In an op-ed in the May 3 Wall Street Journal, Senator Marco Rubio explained that the Gang of Eight immigration bill will be amended as it goes through the Senate in the coming weeks, and that (perhaps unlike some others in the gang) he welcomes this process. He wrote:
Since my colleagues and I introduced immigration legislation, intense public scrutiny has helped identify shortcomings and unintended consequences that need to be addressed. Many concerned citizens have gone a step further and offered specific ideas to improve it. This kind of constructive criticism is a positive force that should always be welcomed in the political process.
In this spirit of constructive criticism, below are some suggestions for the sorts of amendments that might make the bill more palatable to some of its critics, without at the same time making it thoroughly unpalatable to its champions.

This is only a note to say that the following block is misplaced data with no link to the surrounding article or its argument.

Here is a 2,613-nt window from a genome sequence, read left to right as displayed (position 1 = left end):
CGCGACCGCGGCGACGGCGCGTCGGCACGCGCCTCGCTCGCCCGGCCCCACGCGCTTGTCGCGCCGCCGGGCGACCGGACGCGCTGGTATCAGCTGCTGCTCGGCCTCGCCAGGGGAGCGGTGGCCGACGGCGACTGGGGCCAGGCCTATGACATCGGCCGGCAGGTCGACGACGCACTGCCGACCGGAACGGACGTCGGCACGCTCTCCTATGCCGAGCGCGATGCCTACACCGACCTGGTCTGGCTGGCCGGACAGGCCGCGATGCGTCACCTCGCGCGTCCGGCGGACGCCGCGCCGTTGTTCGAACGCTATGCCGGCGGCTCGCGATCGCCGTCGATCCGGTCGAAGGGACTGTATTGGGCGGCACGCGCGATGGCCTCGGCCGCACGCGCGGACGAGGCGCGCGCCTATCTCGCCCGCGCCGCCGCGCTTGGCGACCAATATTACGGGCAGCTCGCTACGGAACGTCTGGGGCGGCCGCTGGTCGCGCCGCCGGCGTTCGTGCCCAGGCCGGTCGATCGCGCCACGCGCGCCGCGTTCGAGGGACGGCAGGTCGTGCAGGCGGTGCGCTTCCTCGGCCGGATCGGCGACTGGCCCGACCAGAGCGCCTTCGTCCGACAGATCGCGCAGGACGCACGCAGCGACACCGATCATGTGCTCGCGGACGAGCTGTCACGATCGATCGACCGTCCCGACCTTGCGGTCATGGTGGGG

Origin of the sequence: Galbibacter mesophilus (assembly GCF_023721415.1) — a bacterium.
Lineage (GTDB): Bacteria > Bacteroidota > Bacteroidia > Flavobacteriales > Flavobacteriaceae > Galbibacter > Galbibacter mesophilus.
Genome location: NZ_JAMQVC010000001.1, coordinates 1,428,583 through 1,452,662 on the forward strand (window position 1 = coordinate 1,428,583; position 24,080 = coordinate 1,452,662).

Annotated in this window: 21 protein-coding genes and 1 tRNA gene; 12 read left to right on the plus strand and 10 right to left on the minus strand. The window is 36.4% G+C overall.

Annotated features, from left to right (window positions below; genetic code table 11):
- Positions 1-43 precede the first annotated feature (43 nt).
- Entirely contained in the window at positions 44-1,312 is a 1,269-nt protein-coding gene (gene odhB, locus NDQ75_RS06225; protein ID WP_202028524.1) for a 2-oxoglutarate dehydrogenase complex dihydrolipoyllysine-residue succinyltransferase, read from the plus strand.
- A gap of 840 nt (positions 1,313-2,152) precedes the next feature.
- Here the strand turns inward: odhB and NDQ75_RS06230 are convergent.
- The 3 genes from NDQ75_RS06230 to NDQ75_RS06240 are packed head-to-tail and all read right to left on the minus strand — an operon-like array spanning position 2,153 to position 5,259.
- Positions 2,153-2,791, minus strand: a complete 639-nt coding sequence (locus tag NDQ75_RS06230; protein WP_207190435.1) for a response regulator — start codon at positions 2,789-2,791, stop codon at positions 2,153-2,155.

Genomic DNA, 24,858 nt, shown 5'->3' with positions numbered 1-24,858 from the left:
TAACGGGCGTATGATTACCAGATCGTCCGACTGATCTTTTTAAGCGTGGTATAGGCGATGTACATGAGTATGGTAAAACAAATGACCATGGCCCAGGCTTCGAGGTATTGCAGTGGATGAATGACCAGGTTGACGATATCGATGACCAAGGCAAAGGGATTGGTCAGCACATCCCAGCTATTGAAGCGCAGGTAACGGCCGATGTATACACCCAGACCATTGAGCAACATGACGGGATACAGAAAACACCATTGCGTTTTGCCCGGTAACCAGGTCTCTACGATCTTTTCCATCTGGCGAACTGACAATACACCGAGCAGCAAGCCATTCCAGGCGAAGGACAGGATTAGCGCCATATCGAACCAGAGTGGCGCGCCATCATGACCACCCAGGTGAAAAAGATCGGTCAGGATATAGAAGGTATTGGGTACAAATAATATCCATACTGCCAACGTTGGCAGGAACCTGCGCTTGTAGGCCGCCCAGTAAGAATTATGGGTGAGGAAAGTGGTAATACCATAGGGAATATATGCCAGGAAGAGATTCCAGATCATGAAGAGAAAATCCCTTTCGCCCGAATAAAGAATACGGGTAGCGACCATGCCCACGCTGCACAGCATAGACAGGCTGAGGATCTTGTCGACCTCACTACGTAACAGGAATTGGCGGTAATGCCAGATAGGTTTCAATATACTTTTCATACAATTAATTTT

It is worth noting that, compared with some other conservative critics (including some of NR’s editors), my starting point on this subject is significantly friendlier to the sort of approach Rubio seems to have in mind. This is in part because I probably have a different view of the law-and-order element of the question of illegal immigrants (a view more like the one Peter Skerry outlines here), and in part because I am probably more concerned than they tend to be about the degree to which our economy is held back by a shortage of high-skill (and especially the highest of high-skill) workers — a serious problem with no real precedent in the postwar era for America; and I therefore have a greater sense of urgency about legal-immigration reform.